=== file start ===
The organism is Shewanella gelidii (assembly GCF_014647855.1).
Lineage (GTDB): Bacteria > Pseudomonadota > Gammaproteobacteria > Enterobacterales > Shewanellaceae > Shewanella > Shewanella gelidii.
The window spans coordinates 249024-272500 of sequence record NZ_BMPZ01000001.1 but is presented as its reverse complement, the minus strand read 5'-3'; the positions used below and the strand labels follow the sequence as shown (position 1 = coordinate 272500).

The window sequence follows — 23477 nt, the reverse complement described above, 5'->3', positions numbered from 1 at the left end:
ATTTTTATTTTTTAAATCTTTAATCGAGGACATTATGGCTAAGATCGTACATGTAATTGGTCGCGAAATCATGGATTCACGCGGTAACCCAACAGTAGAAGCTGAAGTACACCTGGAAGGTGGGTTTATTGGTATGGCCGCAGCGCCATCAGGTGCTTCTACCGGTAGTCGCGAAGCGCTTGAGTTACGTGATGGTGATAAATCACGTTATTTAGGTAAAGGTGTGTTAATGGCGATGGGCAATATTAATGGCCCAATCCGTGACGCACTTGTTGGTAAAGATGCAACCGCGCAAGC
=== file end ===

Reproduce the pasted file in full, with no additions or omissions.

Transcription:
The organism is Shewanella gelidii (assembly GCF_014647855.1).
Lineage (GTDB): Bacteria > Pseudomonadota > Gammaproteobacteria > Enterobacterales > Shewanellaceae > Shewanella > Shewanella gelidii.
The window spans coordinates 249024-272500 of sequence record NZ_BMPZ01000001.1 but is presented as its reverse complement, the minus strand read 5'-3'; the positions used below and the strand labels follow the sequence as shown (position 1 = coordinate 272500).

The window sequence follows — 23477 nt, the reverse complement described above, 5'->3', positions numbered from 1 at the left end:
ATTTTTATTTTTTAAATCTTTAATCGAGGACATTATGGCTAAGATCGTACATGTAATTGGTCGCGAAATCATGGATTCACGCGGTAACCCAACAGTAGAAGCTGAAGTACACCTGGAAGGTGGGTTTATTGGTATGGCCGCAGCGCCATCAGGTGCTTCTACCGGTAGTCGCGAAGCGCTTGAGTTACGTGATGGTGATAAATCACGTTATTTAGGTAAAGGTGTGTTAATGGCGATGGGCAATATTAATGGCCCAATCCGTGACGCACTTGTTGGTAAAGATGCAACCGCGCAAGC